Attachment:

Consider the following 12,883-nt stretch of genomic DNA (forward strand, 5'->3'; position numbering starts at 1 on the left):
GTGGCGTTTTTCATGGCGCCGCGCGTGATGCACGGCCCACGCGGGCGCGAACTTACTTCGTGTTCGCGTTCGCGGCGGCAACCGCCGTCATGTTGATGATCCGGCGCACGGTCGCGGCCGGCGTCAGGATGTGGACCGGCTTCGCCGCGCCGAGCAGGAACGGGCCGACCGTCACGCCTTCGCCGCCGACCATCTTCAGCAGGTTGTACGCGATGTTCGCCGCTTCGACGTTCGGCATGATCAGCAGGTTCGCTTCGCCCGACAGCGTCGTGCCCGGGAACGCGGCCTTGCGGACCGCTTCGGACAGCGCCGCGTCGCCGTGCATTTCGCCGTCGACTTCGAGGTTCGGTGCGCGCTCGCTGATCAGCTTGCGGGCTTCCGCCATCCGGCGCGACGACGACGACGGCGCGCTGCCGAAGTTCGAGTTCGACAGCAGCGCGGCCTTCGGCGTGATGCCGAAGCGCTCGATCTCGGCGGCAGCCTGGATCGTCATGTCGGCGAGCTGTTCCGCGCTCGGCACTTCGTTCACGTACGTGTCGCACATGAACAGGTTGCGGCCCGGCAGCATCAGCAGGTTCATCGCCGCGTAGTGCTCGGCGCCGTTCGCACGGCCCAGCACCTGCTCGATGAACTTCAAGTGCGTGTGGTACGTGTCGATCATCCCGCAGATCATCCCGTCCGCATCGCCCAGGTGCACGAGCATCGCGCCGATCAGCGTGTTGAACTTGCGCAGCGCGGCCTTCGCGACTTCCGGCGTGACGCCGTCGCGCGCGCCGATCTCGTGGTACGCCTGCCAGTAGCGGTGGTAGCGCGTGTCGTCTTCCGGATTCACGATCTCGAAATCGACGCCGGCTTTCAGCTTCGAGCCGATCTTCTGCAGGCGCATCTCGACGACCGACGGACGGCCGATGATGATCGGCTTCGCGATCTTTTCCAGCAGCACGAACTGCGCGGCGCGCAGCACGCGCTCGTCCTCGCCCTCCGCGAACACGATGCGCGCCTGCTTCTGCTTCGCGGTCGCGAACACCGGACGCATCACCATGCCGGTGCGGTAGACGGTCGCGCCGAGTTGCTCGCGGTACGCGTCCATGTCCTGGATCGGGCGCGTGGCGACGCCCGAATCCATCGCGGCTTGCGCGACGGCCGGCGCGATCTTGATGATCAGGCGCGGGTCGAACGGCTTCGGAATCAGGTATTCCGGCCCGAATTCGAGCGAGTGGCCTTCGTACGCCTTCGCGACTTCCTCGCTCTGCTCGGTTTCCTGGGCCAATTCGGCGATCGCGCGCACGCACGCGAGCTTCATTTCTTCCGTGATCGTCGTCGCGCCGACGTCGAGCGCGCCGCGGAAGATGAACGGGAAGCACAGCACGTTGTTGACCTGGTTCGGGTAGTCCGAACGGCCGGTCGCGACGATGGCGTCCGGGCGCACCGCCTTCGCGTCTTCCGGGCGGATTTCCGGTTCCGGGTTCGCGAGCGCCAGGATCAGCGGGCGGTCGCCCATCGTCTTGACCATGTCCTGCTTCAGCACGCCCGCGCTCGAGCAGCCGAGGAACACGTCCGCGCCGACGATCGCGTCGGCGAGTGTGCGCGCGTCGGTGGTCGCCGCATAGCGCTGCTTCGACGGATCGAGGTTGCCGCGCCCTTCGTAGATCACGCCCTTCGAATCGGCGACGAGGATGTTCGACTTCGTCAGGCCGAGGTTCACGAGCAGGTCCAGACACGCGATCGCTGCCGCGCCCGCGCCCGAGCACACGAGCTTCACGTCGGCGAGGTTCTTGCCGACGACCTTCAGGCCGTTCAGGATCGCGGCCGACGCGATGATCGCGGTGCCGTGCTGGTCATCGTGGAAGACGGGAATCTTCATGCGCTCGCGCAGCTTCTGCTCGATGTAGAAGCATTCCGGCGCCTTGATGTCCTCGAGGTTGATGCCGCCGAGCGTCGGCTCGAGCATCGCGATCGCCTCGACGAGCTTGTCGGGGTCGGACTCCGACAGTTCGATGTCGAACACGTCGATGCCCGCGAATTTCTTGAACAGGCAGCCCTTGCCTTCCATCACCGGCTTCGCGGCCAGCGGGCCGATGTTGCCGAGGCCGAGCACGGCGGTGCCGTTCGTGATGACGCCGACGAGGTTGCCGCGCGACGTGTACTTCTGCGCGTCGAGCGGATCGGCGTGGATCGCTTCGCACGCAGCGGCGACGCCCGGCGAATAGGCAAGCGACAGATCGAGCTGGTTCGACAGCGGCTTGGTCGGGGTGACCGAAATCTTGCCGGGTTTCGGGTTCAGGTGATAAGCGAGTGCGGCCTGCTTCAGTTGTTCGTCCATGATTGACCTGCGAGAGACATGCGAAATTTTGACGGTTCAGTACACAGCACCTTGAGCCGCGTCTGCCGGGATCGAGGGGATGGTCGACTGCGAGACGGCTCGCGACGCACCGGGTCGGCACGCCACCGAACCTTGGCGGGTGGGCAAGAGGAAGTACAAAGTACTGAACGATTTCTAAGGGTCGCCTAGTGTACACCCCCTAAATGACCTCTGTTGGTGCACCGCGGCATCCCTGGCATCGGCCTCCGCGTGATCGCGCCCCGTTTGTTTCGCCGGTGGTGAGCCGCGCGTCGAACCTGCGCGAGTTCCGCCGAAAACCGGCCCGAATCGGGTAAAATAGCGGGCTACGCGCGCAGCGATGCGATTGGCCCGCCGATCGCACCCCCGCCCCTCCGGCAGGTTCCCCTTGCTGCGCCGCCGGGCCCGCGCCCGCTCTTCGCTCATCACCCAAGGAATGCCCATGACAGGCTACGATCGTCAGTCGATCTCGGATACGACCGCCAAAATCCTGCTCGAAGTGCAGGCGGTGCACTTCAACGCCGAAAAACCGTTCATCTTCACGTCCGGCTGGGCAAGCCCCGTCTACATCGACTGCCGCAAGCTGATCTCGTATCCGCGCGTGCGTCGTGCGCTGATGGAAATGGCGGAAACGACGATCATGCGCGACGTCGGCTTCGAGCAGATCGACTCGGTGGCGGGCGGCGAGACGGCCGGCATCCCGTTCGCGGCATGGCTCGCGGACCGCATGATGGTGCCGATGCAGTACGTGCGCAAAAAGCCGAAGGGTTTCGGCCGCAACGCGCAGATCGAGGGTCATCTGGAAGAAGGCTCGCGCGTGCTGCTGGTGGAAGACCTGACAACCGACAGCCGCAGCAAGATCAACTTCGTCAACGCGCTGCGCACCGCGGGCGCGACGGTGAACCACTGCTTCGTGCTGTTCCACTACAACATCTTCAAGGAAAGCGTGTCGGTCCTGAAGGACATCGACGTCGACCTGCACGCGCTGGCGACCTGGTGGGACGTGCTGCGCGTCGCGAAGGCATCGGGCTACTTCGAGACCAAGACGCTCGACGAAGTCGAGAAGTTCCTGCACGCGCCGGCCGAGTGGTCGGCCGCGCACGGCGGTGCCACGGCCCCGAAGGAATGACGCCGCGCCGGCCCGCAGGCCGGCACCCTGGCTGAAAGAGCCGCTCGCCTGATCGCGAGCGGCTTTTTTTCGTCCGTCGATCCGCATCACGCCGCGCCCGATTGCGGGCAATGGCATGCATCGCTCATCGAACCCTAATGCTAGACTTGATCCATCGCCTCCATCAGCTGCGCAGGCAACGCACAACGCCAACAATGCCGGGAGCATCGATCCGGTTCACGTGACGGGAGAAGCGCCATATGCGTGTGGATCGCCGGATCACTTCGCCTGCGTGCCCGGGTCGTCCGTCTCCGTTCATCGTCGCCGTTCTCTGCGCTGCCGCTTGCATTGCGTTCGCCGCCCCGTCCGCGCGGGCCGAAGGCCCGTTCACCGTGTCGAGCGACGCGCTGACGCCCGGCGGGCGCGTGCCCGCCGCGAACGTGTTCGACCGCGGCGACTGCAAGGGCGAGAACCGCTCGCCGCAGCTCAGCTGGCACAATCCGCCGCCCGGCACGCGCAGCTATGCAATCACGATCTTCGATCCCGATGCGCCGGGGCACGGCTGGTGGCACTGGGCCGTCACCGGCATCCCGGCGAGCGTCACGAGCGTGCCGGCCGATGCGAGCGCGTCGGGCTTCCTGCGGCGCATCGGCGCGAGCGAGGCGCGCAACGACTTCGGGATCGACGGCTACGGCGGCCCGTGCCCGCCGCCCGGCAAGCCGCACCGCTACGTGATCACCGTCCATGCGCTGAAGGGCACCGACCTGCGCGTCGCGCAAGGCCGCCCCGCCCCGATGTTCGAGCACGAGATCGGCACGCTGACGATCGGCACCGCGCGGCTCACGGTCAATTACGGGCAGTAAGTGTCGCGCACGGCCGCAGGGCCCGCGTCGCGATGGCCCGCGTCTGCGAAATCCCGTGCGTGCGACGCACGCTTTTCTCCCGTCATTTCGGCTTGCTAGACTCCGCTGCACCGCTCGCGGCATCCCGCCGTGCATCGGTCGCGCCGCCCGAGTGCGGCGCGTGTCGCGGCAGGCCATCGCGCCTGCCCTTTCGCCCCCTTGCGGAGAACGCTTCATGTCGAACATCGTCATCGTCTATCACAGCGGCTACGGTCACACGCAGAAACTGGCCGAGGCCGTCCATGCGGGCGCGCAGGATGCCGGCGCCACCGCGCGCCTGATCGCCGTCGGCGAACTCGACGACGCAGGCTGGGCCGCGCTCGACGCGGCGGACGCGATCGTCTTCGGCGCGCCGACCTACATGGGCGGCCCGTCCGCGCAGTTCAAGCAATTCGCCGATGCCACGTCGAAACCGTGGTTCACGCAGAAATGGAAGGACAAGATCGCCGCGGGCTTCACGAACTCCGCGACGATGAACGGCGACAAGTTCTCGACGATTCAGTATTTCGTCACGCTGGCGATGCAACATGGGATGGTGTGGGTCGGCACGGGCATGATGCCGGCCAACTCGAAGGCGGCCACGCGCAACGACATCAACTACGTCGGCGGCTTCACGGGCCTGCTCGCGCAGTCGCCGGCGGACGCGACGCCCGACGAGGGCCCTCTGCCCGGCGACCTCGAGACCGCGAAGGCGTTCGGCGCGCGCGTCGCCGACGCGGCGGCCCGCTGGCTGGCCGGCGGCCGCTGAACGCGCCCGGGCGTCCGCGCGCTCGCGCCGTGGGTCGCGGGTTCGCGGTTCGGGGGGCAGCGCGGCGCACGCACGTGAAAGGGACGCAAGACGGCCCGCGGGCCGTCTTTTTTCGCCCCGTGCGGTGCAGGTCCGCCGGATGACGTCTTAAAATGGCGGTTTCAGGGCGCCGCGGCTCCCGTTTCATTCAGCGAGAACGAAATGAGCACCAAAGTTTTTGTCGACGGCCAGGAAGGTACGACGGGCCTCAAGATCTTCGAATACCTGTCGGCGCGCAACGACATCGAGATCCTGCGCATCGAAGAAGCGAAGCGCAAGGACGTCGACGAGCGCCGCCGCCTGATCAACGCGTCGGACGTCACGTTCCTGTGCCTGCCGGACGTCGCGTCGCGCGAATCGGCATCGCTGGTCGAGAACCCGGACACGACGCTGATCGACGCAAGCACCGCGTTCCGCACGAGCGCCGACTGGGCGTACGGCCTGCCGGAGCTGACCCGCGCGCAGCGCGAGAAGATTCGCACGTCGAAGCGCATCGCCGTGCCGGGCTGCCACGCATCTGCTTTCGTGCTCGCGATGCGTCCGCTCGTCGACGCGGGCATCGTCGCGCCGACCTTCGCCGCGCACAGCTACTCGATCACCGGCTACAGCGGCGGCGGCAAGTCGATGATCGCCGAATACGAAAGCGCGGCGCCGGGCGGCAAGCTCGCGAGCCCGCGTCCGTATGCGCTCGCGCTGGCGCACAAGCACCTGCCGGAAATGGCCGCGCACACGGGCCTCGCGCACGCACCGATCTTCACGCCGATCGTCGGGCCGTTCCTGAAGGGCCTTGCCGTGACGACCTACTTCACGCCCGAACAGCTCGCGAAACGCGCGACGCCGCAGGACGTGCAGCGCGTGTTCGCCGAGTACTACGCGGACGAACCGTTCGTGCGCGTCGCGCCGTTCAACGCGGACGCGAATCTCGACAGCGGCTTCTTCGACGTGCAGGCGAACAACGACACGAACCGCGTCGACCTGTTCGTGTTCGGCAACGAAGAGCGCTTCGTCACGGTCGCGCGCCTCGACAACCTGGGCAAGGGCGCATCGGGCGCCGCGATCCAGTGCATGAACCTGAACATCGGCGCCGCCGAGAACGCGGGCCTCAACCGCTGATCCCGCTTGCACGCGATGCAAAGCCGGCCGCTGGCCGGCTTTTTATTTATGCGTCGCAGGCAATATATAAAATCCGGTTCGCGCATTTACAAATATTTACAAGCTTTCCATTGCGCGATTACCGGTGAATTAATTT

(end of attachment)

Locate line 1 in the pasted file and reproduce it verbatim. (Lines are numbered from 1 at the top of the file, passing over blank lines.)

Consider the following 12,883-nt stretch of genomic DNA (forward strand, 5'->3'; position numbering starts at 1 on the left):